we did say in that very first letter in November 2000 that we
understood one electrical retailer had already taken the decision
to no longer collect such fridges and freezers. At that stage
we had already had contact from our contractors. They were the
ones who alerted us to the fact that they could not export and
at that point they were then talking about pulling out of contracts.
Chairman: So when the Government replied did
their ears prick up with this thought that something might happen
or did it just get passed by? Do not worry if you cannot find
it now, but it would be very helpful to know what their response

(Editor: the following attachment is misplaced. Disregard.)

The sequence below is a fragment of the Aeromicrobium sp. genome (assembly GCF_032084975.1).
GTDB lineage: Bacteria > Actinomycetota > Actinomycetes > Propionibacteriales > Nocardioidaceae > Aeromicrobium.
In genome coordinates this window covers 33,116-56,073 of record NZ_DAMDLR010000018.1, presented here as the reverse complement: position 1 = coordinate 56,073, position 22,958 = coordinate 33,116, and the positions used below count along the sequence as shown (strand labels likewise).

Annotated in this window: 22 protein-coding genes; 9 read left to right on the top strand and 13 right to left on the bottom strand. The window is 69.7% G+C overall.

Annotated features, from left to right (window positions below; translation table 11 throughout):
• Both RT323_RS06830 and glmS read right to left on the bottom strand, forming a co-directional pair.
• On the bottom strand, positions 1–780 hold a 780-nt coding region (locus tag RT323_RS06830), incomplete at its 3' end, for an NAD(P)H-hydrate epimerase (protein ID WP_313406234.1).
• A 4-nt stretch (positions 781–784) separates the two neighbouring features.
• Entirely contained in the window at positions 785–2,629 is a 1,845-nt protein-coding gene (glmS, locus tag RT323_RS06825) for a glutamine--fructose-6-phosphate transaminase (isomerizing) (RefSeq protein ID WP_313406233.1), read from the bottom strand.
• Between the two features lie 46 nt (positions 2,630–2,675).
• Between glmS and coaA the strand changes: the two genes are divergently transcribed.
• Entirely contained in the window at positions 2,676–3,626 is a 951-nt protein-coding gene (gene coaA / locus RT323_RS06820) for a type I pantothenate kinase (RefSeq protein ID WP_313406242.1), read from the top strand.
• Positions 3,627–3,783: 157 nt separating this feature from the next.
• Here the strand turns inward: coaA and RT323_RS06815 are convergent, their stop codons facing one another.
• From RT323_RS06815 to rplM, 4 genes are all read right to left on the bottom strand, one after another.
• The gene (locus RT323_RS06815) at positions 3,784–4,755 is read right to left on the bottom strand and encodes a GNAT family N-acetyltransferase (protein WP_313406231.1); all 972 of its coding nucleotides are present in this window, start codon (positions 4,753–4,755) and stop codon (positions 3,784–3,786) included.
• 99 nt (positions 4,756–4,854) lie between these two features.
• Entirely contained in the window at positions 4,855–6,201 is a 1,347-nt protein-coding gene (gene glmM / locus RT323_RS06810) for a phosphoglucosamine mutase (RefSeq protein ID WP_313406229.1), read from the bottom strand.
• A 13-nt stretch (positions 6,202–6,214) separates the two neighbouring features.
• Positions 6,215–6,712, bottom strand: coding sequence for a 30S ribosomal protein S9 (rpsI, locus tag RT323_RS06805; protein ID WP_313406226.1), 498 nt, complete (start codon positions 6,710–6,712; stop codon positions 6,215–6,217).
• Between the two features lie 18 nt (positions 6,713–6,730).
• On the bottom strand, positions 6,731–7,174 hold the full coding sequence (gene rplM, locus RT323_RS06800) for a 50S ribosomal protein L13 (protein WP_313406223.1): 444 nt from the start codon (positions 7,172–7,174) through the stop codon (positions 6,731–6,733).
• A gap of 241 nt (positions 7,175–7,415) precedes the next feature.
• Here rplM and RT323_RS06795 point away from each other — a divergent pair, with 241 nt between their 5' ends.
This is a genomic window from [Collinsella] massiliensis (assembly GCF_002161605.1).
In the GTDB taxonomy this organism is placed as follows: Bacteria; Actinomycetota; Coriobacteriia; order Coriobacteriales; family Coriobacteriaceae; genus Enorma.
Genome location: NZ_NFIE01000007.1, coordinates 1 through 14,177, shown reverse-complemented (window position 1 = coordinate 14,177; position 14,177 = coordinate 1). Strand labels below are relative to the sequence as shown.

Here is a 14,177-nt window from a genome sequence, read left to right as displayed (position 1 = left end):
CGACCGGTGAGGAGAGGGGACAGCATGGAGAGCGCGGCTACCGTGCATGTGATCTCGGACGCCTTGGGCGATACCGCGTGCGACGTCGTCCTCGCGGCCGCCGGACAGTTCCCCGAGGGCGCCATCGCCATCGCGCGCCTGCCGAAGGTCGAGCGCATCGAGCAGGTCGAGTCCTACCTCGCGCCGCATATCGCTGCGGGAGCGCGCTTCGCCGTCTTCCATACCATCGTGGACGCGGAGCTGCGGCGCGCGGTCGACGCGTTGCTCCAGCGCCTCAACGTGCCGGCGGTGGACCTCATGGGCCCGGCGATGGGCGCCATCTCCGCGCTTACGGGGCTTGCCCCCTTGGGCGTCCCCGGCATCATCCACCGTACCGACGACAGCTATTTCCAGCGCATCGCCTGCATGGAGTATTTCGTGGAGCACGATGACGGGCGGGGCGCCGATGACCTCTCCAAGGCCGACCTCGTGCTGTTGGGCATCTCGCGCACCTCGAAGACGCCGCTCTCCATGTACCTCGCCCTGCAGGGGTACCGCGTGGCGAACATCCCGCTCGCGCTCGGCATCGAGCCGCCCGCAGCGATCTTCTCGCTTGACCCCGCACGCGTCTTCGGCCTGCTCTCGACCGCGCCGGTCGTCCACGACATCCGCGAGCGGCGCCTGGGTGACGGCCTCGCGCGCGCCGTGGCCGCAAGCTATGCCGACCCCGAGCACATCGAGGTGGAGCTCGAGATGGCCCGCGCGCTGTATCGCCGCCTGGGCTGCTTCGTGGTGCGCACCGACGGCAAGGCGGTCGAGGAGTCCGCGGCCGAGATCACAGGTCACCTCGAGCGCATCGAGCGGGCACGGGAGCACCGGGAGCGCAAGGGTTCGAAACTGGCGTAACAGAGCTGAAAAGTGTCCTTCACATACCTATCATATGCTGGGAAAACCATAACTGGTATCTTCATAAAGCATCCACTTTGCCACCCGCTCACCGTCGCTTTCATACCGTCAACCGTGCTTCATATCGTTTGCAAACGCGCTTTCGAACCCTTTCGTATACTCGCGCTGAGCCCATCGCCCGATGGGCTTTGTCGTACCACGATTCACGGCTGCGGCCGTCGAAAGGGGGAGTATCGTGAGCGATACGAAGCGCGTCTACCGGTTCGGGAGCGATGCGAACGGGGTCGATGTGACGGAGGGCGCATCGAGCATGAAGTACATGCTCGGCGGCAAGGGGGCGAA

148. You said that usually in a competitive
environment like yours it is rare that you would talk with your
competitors but you did talk when you were asking questions about
the loss of capacity from the people that were offering you the
services. Have you had any other discussions with competitors
and others in the field about what to do to solve this problem
because you have put forward a scheme and nobody else seems to
have come forward from the High Street with any kind of scheme.
Have you had any discussions, "This is a problem for all
of us chaps, we are trying to sell the white goods"?
(Ms Smith) We have. When I say it is rare for us,
it is rare for us to discuss what is happening to us commercially
with our competitors. We do, of course, discuss things with our
competitors all the time through the British Retail Consortium.
In this situation we have all the way through talked to our competitors.
When we drew up the lead authority paper for 24 January we circulated
that through the BRC and to RETRA and Comet whom we talked to